The storyline for the Resident Evil movies are loosely based on Capcom’s videogame series. Initially, the rights were bought by Constantin Film back in 1997 but were later acquired by Columbia TriStar in 2001. The father of zombie flicks himself, George A. Romero was almost hired to be both the writer and director for the first movie. His script was ultimately dropped, and Paul W. S. Anderson was brought in to replace him. And thus was born the film series as we know it today (for better or for worse).
Less Horror, More Action
After the success of the first movie, he stayed as the producer and writer for Resident Evil: Apocalypse and Resident Evil: Extinction; then resumed his role as a director for Resident Evil: Afterlife and Resident Evil: Retribution (2012). Anderson deliberately stated that he did not wish for any tie-ins, as Resident Evil deserved a proper and original representation.
A character created solely for the films, Alice (Milla Jovovich) is the main protagonist of the series. She starts out as a security personnel for the Umbrella Corporation — a pharmaceutical company working in secret to produce bio-weapons. Caught in the aftermath of the zombie apocalypse they had started, Alice rebels against her former employers. Infected with the T-virus, she gains new abilities such as superhuman strength and agility.
Ignoring the Original Fans in Favour of a Larger Market
Being avid players of the videogames, we were initially disappointed with the choice. Going for an original character, really? How is that going to fit into the continuity (if at all)? But, we’re glad we were wrong. She started off a bit shaky but Milla Jovovich has totally owned the role of Alice. She plays a convincing action heroine, able to portray a likeable character in the midst of all the gunfire and explosions. Throughout the series, Alice has been infected, cured and infected again. She has been hunted down and has turned the tables more times than we can count and yet we still can’t get enough of seeing her on-screen. If anything, Jovovich “is” the Resident Evil film franchise.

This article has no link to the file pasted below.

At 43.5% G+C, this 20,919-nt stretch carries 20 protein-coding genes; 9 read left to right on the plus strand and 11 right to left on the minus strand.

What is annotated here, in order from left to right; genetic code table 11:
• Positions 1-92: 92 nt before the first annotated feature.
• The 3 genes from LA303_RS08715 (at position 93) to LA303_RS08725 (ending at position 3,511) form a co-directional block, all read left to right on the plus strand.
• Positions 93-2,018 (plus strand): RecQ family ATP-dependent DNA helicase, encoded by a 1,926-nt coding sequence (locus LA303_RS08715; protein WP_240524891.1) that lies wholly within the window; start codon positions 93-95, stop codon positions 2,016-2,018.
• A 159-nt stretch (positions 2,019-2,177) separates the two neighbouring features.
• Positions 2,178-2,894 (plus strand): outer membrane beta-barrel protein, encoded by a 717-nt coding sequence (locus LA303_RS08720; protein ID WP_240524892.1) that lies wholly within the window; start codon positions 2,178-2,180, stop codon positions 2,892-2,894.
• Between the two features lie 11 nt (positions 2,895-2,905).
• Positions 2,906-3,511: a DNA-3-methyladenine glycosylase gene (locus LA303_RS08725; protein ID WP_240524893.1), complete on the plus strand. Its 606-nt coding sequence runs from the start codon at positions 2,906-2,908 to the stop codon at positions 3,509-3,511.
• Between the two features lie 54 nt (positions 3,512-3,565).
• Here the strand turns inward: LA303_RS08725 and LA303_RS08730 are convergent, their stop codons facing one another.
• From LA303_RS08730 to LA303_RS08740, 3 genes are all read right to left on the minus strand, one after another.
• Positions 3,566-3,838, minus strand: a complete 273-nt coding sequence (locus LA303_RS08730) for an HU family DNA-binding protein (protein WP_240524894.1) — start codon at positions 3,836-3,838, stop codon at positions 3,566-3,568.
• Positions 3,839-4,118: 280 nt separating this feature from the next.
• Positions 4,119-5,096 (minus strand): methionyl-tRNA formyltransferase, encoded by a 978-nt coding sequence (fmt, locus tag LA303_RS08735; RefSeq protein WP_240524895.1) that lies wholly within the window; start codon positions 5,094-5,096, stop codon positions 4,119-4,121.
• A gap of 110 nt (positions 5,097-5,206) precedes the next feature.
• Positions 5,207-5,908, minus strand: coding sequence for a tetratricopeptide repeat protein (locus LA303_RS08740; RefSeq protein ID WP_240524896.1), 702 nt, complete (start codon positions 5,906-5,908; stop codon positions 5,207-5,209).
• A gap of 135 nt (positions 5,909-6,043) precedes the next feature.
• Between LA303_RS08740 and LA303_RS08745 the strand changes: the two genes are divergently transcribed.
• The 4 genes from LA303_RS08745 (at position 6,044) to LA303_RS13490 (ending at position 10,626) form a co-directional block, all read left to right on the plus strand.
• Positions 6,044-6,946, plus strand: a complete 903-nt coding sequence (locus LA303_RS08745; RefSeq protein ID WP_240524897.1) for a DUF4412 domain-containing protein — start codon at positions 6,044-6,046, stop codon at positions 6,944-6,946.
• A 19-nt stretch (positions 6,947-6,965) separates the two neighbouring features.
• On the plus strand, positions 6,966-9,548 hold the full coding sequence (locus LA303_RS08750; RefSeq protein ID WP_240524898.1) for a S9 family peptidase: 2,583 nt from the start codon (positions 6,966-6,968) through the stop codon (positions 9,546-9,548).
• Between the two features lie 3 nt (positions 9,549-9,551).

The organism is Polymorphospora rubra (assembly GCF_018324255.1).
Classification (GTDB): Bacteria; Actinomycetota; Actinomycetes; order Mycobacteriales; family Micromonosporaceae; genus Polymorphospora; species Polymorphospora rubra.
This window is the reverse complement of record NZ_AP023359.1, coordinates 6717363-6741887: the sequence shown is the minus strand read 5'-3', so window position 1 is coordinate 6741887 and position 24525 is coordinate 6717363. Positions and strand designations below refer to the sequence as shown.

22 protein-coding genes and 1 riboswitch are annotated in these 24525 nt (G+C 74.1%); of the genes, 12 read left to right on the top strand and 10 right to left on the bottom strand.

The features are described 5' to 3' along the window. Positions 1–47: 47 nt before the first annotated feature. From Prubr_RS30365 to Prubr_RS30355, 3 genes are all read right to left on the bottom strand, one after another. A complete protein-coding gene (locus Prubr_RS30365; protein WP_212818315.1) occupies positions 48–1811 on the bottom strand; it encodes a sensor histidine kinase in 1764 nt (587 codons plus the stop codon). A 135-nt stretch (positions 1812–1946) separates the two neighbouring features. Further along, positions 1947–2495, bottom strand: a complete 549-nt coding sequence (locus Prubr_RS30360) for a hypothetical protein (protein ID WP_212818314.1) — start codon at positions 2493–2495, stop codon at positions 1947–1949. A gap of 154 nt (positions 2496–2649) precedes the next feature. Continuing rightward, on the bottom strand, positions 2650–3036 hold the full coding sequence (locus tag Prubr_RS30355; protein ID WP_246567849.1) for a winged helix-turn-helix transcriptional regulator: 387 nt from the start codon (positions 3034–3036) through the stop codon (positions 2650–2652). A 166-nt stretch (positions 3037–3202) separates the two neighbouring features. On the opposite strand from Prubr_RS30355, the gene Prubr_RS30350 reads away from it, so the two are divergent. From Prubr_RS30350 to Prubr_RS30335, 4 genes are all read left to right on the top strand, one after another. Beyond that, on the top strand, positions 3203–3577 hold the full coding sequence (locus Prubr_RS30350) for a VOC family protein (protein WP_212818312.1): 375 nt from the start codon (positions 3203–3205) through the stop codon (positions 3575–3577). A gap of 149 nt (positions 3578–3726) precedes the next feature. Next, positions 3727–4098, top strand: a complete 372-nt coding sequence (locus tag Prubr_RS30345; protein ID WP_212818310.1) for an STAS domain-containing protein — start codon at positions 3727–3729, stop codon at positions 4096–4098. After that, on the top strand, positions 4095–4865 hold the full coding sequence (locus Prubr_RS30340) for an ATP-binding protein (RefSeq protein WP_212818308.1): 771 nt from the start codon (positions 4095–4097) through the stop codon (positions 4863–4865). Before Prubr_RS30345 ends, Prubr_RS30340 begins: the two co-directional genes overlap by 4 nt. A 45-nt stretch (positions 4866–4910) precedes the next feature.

Unfortunately, we can’t say the same for the rest of the cast. In terms of facial features alone, none of them hit the mark. The biggest offender here is Shawn Roberts as he looks more like a G.I. Joe action figure than Albert Wesker. It’s a disappointment because, if the original game’s intro is any indicator, it is possible to find actors who resembled the characters. Our next gripe would be the half-hearted attempt at transforming chick flick stars into action leads. It was painful to watch Sienna Guillory as Jill Valentine simply because she didn’t look committed or believable. When holding a gun, she looked more like she was posing rather than actually being ready to fire it.
Watch it for the Gratuitous Action, Not the Plot
As for the storyline, well, after five movies it has gotten quite confusing. Fans of the games will be confused with the inconsistencies while non-fans will probably be wondering about the mish mash of elements. There’s Red Queen, the killer AI, the Plagas which don’t resemble their game counterparts and the scarab used to control Claire and Jill. The last one, in particular, tells us that even Anderson is confused. When Claire had it in the fourth film, she had her memories wiped while Jill’s recovery was instantaneous. We get it, continuity isn’t a priority. But with a franchise as big as this? It could have been better.
So why, pray tell should you even bother watching the films? It’s not for the exceptional casting or the intriguing storyline. It’s simply because it’s entertaining. From deadly laser traps to zombie apocalypse simulators, you’ll be at the edge of your seat waiting for Alice to kick some ass — the films were designed to contain a roller coaster ride of action sequences and nothing else. Because it is a loose adaptation, it’s not for diehard fans of the resident evil games but it should be a fun ride if you’re just after a good time. Plus, it makes good use of the Fusion Camera System (same one used in Avatar) so it’s actually worth watching in 3D.